Open Access. Powered by Scholars. Published by Universities.®

Modern Languages Commons

Open Access. Powered by Scholars. Published by Universities.®

Articles 1 - 6 of 6

Full-Text Articles in Modern Languages

Dirty Traffic And The Dark Pastoral In The Anthropocene: Narrating Refugees, Deforestation, Radiation, And Melting Ice, Heather I. Sullivan Jul 2016

Dirty Traffic And The Dark Pastoral In The Anthropocene: Narrating Refugees, Deforestation, Radiation, And Melting Ice, Heather I. Sullivan

Heather I Sullivan

“Dirt is essentially disorder [....] Dirt offends against order,” asserts Mary Douglas in her 1966 anthropological text on “purity and pollution.” Dirt disturbs order; hence dirt is that which is disorderly and “out of place.” Similarly, according to Greg Garrard’s Ecocriticism (2012) the term pollution describes a cultural norm denoting something out of place: pollution, he writes, “does not name a substance or class of substances, but rather represents an implicit normative claim that too much of something is present in the environment, usually in the wrong place.” This definition of pollution and dirt as “something out of place,” however ...


Threatening Animals?, Heather I. Sullivan Jul 2016

Threatening Animals?, Heather I. Sullivan

Heather I Sullivan

Threatening predators and pernicious beasts continue to play significant roles in the human imaginary even as human threats to other species increase exponentially in the age of Anthropocene. While posthumanist animal studies and material ecocriticism sync human and other animals within the biosphere’s living interactions, our shared material reciprocity is currently skewing ever more towards the human threat to other species – and so to ourselves as co-dependents. This essay explores the meaning of “threatening” and “threatened”. Five German texts presenting human-animal interactions in the Anthropocene’s span by Goethe, Kafka, Stifter, Duve, and Trojanow unsettle expectations of threats. In ...


Agency In The Anthropocene: Goethe, Radical Reality, And The New Materialisms, Heather I. Sullivan Jul 2016

Agency In The Anthropocene: Goethe, Radical Reality, And The New Materialisms, Heather I. Sullivan

Heather I Sullivan

Our current era has been termed the Age of the “Anthropocene,” or the human- inflected geological era. This essay addresses the implications of human impact on the Earth as a form of “radical reality” by addressing the broad spectrum of human and non-human agency. The analysis follows a three-step process: it begins with an introduction to the new materialisms and distributed agency in contrast to Howard Tuttle’s notion of “radical reality” based on human consciousness. It then explores the agency of nature’s “vibrancy” in the debate occurring early in the Anthropocene (during Goethe’s lifetime) between “vitalism” and ...


Threatening Animals?, Heather I. Sullivan Jun 2016

Threatening Animals?, Heather I. Sullivan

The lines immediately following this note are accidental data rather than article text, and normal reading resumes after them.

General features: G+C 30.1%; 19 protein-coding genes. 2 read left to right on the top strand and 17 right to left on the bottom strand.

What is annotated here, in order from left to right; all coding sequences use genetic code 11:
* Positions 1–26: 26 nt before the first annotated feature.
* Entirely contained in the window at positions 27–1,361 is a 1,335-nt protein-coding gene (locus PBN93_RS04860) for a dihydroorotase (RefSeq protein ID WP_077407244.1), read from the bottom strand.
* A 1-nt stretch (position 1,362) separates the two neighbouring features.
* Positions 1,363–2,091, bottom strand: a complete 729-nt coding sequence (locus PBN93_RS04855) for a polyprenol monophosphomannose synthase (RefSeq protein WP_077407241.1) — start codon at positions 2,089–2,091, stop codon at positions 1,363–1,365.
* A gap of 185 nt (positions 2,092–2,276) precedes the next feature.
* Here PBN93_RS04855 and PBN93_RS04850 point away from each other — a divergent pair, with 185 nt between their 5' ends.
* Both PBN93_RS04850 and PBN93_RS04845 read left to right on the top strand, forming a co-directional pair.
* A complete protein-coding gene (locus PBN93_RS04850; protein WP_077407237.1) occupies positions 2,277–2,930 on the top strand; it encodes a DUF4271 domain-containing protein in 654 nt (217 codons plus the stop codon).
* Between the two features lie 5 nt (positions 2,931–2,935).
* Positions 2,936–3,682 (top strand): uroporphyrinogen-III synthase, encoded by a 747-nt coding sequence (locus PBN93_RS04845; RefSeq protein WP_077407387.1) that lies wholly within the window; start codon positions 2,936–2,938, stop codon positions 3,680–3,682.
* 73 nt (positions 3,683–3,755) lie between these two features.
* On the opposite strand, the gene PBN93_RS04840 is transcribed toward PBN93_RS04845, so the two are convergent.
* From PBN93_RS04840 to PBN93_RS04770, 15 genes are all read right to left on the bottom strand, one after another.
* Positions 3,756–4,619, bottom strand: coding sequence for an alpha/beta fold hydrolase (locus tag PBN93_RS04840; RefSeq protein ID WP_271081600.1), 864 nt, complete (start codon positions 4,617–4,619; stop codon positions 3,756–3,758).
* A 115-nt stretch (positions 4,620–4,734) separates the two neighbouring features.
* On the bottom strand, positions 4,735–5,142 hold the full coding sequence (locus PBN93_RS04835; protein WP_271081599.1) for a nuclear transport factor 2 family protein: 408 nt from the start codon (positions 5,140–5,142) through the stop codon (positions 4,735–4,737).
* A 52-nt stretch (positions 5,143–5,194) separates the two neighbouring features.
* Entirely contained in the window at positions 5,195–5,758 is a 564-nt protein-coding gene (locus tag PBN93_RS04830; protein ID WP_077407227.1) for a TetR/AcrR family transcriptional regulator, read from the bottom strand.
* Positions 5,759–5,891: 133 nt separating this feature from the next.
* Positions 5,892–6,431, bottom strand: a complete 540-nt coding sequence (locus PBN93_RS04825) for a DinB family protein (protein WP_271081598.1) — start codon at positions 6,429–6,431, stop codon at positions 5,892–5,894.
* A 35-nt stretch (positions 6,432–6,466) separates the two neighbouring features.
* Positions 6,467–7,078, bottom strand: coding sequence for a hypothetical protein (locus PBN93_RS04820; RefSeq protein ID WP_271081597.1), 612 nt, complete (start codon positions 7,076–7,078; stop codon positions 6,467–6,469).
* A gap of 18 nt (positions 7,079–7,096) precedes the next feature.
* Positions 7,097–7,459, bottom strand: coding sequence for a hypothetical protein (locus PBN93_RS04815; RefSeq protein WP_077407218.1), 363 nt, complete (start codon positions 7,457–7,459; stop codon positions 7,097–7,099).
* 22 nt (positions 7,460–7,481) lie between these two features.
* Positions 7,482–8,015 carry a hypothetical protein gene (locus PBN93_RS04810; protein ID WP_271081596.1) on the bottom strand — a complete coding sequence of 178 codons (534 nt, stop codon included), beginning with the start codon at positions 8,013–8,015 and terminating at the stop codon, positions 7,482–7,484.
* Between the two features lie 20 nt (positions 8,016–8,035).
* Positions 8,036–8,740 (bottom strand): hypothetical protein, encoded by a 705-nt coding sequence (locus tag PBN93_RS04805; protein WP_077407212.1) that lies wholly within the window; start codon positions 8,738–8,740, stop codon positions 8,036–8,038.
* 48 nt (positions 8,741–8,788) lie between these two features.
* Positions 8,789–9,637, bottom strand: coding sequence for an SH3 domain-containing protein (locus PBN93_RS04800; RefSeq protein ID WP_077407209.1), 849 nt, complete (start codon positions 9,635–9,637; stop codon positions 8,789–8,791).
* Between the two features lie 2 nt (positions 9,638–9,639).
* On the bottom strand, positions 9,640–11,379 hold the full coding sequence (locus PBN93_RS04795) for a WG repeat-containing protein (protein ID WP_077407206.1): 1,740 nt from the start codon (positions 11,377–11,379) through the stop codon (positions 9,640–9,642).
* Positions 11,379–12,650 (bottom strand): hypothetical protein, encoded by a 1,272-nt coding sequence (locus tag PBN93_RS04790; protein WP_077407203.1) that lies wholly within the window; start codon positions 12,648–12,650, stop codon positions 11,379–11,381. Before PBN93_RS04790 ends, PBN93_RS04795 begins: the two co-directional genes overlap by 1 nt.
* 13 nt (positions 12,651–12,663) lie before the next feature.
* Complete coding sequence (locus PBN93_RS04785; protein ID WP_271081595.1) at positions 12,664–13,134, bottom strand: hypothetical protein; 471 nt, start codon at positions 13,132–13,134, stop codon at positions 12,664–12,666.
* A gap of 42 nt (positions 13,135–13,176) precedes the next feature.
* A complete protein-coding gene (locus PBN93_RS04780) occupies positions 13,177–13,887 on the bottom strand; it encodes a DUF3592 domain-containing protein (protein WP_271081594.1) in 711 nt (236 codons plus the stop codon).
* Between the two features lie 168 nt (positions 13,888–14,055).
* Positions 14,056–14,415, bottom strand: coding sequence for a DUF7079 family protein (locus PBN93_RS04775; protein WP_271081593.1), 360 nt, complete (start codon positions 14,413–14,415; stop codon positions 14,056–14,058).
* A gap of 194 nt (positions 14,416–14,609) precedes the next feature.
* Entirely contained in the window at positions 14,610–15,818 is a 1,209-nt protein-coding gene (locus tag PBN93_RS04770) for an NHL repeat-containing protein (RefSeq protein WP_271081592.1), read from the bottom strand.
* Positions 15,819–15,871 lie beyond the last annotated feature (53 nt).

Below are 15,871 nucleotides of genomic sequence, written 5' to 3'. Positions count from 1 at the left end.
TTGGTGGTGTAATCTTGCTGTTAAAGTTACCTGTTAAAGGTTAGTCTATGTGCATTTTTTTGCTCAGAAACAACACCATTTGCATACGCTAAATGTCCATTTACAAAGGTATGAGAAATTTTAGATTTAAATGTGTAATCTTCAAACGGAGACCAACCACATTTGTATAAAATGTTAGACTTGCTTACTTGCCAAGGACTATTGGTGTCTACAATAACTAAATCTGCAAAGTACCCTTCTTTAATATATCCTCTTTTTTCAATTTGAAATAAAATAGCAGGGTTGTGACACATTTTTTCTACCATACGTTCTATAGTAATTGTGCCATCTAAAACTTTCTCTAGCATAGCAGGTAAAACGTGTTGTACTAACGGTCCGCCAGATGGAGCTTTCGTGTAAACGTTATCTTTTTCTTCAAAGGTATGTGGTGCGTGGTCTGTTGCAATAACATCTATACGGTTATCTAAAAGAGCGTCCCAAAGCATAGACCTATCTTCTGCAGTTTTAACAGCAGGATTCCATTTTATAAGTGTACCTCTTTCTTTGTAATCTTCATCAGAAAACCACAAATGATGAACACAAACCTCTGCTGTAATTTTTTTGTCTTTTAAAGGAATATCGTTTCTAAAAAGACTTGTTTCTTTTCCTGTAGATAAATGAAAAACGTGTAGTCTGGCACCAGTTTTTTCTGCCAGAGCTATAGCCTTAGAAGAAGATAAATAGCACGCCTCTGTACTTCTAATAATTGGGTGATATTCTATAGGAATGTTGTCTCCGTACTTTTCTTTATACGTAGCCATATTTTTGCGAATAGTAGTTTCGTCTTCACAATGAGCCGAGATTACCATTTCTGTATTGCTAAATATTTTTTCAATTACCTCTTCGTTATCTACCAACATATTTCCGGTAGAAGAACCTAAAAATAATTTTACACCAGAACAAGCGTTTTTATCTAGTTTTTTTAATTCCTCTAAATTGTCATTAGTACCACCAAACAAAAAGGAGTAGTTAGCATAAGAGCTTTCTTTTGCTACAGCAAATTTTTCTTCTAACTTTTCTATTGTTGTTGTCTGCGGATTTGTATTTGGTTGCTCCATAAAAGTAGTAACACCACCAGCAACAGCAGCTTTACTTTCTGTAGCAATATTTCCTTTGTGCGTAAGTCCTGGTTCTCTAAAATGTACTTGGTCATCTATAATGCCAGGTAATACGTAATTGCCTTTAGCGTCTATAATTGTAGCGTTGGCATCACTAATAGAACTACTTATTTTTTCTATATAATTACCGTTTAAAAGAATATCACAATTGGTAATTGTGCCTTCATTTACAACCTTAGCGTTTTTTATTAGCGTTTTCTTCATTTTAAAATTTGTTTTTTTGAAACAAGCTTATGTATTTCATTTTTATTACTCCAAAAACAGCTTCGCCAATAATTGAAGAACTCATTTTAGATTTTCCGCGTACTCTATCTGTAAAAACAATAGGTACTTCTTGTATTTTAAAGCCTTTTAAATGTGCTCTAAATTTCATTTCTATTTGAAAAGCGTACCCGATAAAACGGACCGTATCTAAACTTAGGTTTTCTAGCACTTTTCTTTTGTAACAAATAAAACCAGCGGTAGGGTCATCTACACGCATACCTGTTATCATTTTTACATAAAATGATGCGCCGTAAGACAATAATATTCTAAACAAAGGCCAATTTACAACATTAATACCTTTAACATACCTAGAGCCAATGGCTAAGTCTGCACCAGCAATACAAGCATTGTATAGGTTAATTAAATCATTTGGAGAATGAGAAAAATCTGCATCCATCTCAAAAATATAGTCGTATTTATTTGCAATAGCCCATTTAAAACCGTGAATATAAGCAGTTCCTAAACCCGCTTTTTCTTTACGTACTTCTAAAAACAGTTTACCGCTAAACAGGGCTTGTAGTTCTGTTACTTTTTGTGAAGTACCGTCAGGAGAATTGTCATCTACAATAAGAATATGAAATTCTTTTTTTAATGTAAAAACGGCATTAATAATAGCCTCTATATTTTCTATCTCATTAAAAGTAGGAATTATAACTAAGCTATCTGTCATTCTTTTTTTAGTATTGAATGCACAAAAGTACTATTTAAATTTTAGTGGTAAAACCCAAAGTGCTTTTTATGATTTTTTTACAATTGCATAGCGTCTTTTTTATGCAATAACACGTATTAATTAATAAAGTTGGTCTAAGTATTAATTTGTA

Modern Languages and Literatures Faculty Research

Threatening predators and pernicious beasts continue to play significant roles in the human imaginary even as human threats to other species increase exponentially in the age of Anthropocene. While posthumanist animal studies and material ecocriticism sync human and other animals within the biosphere’s living interactions, our shared material reciprocity is currently skewing ever more towards the human threat to other species – and so to ourselves as co-dependents. This essay explores the meaning of “threatening” and “threatened”. Five German texts presenting human-animal interactions in the Anthropocene’s span by Goethe, Kafka, Stifter, Duve, and Trojanow unsettle expectations of threats. In ...


Agency In The Anthropocene: Goethe, Radical Reality, And The New Materialisms, Heather I. Sullivan Jan 2016

Agency In The Anthropocene: Goethe, Radical Reality, And The New Materialisms, Heather I. Sullivan

Modern Languages and Literatures Faculty Research

Our current era has been termed the Age of the “Anthropocene,” or the human- inflected geological era. This essay addresses the implications of human impact on the Earth as a form of “radical reality” by addressing the broad spectrum of human and non-human agency. The analysis follows a three-step process: it begins with an introduction to the new materialisms and distributed agency in contrast to Howard Tuttle’s notion of “radical reality” based on human consciousness. It then explores the agency of nature’s “vibrancy” in the debate occurring early in the Anthropocene (during Goethe’s lifetime) between “vitalism” and ...


The Dark Pastoral: Goethe And Atwood, Heather I. Sullivan Jan 2016

The Dark Pastoral: Goethe And Atwood, Heather I. Sullivan

Modern Languages and Literatures Faculty Research

The Anthropocene challenges the humanities to find means of representing and analysing our fossil-fueled practices that have spread industrial particulates over the entire globe, changed the climate, and reshaped landscapes into a “new nature.” In this essay, I propose the “dark pastoral” as an analytical trope, examining two framing texts from the Anthropocene: Goethe’s landmark 1797 pastoral German epic, Hermann and Dorothea, and Margaret Atwood’s 2003 postapocalyptic novel Oryx and Crake, the first installment of her MaddAddam trilogy which ends with a surprisingly pastoral flourish. At the early phases of the Anthropocene (as it is defined by Paul ...